Porky Pig


Porky Pig was originally part of a Tubby Millar/Friz Freleng vaudeville-like team of “Porky and Beans.” Beans can probably be found today, a toothless, out-of-work (since 1935) cat, sleeping fitfully on park benches, cursing the William Morris agency while his erstwhile partner, Porky, enjoys worldwide fame, acclaim, and pâté de foie gras galore.

Porky Pig is structured almost identically to Elmer Fudd except for his nose, but the pair’s personalities are quite different. The early Porky had about as much personality as a can of Crisco. We didn’t know what he was, so he could hardly know who he was, and he just walked through his roles. I began to discover Porky’s unique character only when I gave him more sophisticated parts, and then he developed characteristics of his own.

As the space cadet in Duck Dodgers in the 24 1/2 Century or Friar Tuck in Robin Hood Daffy, Porky is the observer, stating what the audience is thinking and only incidentally playing an active part in the plot. Porky the observer was a type of character I had not met before. The role became significant in Duck Dodgers, in which he acts as Daffy’s assistant. The film’s leading man could not appear heroic unless he had somebody to bounce off of, and a character such as Daffy required someone relatively meek for the role. Porky, responding on behalf of the audience, makes us realize the true craziness of what we are seeing.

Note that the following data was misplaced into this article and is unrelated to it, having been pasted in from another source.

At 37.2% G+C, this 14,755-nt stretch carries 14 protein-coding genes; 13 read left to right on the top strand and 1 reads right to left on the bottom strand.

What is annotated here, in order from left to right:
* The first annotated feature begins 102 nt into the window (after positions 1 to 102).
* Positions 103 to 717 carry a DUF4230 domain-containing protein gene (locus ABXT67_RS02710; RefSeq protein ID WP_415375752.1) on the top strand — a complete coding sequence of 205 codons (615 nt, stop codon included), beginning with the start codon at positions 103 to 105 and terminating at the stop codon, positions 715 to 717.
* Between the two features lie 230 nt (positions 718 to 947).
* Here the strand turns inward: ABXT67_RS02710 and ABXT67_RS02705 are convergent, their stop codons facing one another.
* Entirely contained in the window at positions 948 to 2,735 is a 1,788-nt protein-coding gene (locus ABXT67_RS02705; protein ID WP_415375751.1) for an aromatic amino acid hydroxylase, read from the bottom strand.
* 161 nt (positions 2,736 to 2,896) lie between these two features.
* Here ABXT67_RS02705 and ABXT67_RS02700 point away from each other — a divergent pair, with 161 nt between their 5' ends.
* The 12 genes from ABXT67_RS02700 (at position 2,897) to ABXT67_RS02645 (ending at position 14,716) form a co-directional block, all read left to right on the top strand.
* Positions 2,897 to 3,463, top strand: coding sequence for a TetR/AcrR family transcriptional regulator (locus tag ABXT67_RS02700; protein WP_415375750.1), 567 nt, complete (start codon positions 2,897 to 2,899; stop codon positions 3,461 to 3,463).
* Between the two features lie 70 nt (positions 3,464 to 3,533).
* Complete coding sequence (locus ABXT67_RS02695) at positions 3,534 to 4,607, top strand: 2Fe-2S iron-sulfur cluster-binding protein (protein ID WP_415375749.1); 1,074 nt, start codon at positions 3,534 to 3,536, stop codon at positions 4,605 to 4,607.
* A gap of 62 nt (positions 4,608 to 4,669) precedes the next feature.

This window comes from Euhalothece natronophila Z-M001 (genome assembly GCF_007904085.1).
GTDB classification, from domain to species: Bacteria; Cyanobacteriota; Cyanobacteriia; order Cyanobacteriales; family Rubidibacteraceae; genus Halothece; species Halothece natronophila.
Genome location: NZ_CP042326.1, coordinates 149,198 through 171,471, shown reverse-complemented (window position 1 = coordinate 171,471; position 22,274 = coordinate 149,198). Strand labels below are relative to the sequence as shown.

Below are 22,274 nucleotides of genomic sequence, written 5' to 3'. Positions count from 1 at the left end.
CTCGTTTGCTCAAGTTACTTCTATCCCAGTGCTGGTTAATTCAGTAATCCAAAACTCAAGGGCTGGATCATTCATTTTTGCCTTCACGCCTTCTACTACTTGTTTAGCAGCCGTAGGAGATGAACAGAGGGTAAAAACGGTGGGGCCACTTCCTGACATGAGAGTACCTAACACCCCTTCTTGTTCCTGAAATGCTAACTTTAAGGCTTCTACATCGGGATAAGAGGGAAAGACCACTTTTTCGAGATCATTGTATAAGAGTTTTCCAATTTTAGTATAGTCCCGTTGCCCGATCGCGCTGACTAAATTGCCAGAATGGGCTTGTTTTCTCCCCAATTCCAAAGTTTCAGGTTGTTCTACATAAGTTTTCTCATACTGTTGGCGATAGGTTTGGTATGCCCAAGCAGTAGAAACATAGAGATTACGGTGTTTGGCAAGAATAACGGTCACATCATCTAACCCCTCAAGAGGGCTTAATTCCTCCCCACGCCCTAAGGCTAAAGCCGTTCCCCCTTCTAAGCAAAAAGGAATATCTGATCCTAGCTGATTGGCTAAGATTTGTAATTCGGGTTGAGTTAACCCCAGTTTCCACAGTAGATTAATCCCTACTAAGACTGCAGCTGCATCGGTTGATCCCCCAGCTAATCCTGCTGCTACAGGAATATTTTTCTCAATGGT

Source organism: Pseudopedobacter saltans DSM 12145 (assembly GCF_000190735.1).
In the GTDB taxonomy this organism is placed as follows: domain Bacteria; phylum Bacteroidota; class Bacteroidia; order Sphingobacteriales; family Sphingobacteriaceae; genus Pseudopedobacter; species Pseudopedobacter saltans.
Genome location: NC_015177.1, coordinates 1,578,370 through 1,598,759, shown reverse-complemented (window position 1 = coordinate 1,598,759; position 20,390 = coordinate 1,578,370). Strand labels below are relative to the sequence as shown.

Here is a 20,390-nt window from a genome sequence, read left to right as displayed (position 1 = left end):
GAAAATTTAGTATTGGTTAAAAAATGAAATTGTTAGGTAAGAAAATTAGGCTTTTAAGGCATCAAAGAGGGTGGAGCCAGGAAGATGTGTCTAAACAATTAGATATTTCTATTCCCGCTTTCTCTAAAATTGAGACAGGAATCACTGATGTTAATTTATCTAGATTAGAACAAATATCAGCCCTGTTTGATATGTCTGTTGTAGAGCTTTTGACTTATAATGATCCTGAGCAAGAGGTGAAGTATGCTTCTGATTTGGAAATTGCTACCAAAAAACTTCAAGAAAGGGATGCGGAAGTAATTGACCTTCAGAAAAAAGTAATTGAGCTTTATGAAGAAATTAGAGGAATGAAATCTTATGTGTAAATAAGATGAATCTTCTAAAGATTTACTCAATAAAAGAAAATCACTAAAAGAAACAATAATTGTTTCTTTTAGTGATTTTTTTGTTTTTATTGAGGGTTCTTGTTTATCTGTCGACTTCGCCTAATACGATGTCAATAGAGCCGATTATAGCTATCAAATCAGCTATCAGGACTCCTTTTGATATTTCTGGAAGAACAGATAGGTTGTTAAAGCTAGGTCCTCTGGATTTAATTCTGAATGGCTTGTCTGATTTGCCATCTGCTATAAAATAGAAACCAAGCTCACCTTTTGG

Porky Pig appears in:

  • Old Glory
  • Porky's Ant
  • Porky's Prize Pony
  • Porky's Midnight Matinee
  • Porky's Cafe
  • My Favorite Duck
  • Tom Turk and Daffy
  • Trap Happy Porky
  • Little Orphan Airedale
  • Scaredy Cat
  • Awful Orphan
  • Often an Orphan
  • Scarlet Pumpernickel, The
  • The Ducksters
  • Wearing of the Grin, The
  • Dripalong Daffy
  • Duck Dodgers in the 24 1/2th Century
  • Claws for Alarm
  • My Little Duckaroo
  • Jumpin' Jupiter
  • Rocket Squad
  • Deduce, You Say
  • Robin Hood Daffy